To cure alcoholism, drink vodka!

Do you want to tackle your alcohol addiction with safe and effective herbal medicine?

Look no further than Great Home Remedies' How To Prevent Alcohol And Drug Addiction page!

I particularly liked the part that says:

"Very effective remedy: Take 1 lovage root and 2 laurel leaves, add 250 ml of vodka and leave it in a dark place for 14 days. Let an alcoholic drink a whole glass. Usually even 1 time is enough to stop an alcohol addiction, but you may do it 2-3 times."

I suppose it must be the laurel that does the trick there, since lovage is one of the flavouring ingredients in Bénédictine liqueur. Which has not demonstrated a strong tendency to cure people who drink it of wanting to drink. Although if you polish off a whole bottle, you may not very much desire to drink Bénédictine any more.

(I call this situation a "I haven't drunk X since Y" story. Popular Xs include black Sambuca, ouzo, and any pre-mixed cocktail based on Baileys Irish Cream, especially if it's a generic copy thereof. The Y part of everybody's story is usually very similar.)

250 millilitres of 80-proof vodka will, of course, also give you about the same amount of alcohol as a six-pack of beer. In one belt. But any proper alcoholic should be able to handle that, with a water chaser.

(If you leave the vodka in an open container for the 14 days then a significant amount of the alcohol may have evaporated off, of course. But they don't tell you to do that.)

More seriously, one problem with this and various other herbal remedies is that the amount of active ingredients in a given plant can vary widely even within the one species. Different plants can have different concentrations depending on their strain and how and where they grew, and fresh bits of the plant can be very different from dried bits, too.

And, even more importantly, instructions that tell you to use "2 laurel leaves" do not specify which of the thousands of members of Lauraceae family they're talking about. Some members of Lauraceae are not known as laurels - cinnamon and avocado, for instance - which makes it a little easier. But there are several other "laurels" that aren't members of Lauraceae at all.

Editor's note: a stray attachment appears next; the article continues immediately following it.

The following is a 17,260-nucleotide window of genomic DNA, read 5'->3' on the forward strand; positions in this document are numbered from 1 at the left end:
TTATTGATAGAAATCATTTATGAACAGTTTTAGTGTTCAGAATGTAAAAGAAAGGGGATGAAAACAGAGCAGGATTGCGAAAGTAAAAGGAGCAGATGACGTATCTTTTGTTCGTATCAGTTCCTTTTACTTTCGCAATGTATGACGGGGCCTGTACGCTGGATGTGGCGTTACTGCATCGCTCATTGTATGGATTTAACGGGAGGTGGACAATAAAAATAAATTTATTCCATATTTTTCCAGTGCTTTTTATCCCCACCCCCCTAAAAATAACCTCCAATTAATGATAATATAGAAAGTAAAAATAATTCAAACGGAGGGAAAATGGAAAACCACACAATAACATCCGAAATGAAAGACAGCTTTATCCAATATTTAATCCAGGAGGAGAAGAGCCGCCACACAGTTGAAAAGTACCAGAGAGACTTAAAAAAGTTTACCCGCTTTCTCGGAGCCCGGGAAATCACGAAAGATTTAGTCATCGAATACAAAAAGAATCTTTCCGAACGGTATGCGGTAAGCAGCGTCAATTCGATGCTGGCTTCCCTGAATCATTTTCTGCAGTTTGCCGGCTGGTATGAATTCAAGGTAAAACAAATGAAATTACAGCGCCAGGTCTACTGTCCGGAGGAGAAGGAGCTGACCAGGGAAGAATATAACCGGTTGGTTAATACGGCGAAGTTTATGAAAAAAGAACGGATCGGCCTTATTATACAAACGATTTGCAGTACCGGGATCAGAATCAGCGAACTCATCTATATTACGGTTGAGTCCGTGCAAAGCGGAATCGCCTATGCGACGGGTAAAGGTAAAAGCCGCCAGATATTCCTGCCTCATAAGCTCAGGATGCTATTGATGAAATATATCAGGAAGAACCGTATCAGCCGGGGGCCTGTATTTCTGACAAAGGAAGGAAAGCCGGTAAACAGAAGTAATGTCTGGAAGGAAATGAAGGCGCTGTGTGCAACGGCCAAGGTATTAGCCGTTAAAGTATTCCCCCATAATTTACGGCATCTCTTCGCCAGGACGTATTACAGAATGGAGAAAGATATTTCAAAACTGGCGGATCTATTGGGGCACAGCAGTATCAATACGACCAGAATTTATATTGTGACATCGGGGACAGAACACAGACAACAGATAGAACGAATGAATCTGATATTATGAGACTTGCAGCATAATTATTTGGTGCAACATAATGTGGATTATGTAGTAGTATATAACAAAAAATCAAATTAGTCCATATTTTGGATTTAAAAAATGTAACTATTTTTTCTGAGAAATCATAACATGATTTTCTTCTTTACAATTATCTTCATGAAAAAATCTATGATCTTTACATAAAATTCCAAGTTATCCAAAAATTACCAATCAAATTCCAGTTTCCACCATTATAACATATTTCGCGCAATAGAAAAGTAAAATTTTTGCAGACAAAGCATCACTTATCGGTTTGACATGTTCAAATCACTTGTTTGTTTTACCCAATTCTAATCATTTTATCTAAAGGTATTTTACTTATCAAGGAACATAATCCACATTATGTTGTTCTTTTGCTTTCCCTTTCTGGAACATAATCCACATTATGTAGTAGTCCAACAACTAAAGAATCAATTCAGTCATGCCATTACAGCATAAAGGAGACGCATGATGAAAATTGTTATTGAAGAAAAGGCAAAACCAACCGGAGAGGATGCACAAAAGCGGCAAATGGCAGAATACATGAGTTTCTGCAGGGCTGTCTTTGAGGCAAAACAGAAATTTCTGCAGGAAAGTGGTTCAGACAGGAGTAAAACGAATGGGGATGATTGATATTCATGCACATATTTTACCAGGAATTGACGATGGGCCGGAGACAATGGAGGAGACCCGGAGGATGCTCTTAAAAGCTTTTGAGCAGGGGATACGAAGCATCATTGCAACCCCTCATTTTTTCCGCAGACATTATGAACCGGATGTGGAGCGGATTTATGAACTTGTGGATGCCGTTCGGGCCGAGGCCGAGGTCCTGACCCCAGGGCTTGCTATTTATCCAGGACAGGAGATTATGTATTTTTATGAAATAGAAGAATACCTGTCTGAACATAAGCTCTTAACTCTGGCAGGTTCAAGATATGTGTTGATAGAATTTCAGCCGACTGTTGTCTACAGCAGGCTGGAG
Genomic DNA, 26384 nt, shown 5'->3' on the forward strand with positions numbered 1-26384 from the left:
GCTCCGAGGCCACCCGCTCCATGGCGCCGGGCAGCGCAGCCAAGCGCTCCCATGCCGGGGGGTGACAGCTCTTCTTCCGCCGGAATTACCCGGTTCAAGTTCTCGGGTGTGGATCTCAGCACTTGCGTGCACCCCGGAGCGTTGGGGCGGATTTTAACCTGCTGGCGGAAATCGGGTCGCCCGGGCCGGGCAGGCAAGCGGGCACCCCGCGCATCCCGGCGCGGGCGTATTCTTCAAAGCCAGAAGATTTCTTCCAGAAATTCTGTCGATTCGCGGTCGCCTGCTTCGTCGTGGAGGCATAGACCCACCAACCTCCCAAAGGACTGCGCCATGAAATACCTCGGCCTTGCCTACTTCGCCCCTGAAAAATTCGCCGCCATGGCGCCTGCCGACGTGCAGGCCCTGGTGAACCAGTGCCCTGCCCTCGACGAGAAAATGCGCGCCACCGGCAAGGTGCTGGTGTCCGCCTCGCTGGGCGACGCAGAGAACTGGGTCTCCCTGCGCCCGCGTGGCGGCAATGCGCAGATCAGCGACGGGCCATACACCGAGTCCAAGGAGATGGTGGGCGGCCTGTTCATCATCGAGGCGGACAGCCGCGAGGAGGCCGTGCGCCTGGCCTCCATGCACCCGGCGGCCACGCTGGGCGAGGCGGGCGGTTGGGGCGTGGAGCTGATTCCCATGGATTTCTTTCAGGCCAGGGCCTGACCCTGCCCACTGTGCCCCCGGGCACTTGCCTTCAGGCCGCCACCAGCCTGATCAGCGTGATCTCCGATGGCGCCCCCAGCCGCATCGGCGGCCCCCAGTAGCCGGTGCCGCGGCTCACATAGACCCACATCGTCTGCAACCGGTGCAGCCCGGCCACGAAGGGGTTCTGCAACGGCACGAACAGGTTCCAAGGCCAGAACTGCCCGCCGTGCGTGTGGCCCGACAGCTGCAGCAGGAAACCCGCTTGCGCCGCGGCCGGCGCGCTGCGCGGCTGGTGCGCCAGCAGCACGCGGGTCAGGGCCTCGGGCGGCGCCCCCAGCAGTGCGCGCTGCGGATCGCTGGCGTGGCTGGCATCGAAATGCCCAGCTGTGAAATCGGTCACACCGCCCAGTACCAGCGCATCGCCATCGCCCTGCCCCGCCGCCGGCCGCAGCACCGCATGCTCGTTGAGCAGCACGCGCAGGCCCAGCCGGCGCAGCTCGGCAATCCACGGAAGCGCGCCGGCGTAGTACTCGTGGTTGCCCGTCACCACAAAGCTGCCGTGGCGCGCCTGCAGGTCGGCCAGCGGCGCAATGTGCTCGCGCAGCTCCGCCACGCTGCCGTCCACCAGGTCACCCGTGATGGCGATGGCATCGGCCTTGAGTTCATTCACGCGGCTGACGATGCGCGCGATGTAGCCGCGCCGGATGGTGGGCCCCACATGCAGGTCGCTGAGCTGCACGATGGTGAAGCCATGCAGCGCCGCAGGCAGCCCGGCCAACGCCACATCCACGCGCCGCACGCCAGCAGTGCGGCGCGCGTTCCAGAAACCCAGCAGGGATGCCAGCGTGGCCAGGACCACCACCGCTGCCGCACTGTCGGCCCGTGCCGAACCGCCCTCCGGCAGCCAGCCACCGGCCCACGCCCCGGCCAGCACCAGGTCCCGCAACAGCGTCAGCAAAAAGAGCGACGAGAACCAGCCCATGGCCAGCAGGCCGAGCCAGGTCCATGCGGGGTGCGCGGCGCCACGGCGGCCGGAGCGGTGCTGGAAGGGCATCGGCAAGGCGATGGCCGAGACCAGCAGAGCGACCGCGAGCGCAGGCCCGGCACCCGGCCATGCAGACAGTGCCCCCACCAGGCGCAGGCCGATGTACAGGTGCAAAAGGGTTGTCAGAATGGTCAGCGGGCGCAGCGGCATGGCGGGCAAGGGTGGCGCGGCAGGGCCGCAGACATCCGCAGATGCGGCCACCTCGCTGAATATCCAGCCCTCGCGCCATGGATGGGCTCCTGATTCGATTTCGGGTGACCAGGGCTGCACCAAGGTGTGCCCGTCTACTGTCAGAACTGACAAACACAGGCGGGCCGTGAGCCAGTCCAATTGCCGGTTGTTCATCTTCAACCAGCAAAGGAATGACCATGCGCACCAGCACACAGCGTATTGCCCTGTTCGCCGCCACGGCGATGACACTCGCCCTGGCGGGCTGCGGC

When you're playing a computer game, you know that when you pick a "nightshade mushroom", or whatever, you've definitely got the right thing, because there are only a dozen species of pickable plant in the whole game, so anything that looks like ginseng or mandrake root must be. In the real world, though, almost no plants have a common name that's not applied to many other quite different plants.

In this case, the "laurel leaves" they're talking about are probably "bay leaves" from the Bay Laurel. But then there's the entirely unrelated California Bay Laurel, whose leaves are poisonous. But maybe where you live, "laurel" means Camphor Laurel (mildly poisonous, but utterly different from Bay Laurel), or Cherry Laurel (berries edible, everything else poisonous).

You'll face the same problem with most other medicinal, and even simple food, plants. Something that looks like fennel, or like a parsnip, or (of course) like an edible mushroom, can kill you. And it even applies to the other ingredient in the anti-alcoholism six-pack cocktail; buy "lovage root" and you'll very probably get the usual kind of lovage, Levisticum officinale, but then there's the related "Alexanders", a.k.a. "Black Lovage", and Laserpitium latifolium, "Bastard Lovage", and even a poisonous lookalike sometimes called "Water Lovage". And that's not even all of the lovages!

Take-home message: Use herbal medicines if you like. Make herbal medicines if you like. But make sure you pin down the full Latin name of your ingredients before you eat them, and don't trust any source that doesn't give you the exact names.

3 Responses to “To cure alcoholism, drink vodka!”

  1. reyalp Says:

    In my experience, the California Bay is not noticeably poisonous. The mature leaves are strong enough that you wouldn't want to eat a lot of them, but I've never observed any ill effect beyond a burning sensation similar to a hot pepper. They are frequently used in cooking, interchangeably with "real" bay leaves. The younger leaves are quite mild, as a kids we used to munch on them while out in the woods.

    Of course, YMMV. Any readers who eat something because Some Guy On the Internet said it was safe may consider themselves pre-approved for a Darwin award.

    None of this takes away from the gist of your rant, which is right on IMO.

  2. gm Says:

    The suggestion about drinking 2-3 drops of liquid ammonia in a cup of warm water to cure a hangover can't be good either.

    And you know they're reputable because they've got that annoying right click / selection disable javascript.

  3. Jonadab Says:

    In fairness, by "liquid ammonia", they almost certainly don't mean what a chemist would mean by that, but rather the regular household/grocery-store variety of "ammonia", which is almost 100% water, with just enough actual ammonia in it to make it smell funny. Consuming three drops of that, diluted in even more water, is unlikely to extend the length of your life much, but I doubt it would really harm you to any significant extent either. (What it will or won't do for a hangover, I don't know, though I'm given to understand the only really reliable cure for a hangover is time.)

    With regard to herbal medications, I agree about advising... in a word, caution. Not that herbal meds can't be useful, but being careless with them is just as dangerous as being careless with synthetic drugs. Do your homework and read up on the known effects of the stuff you're taking, or consult a licensed professional.

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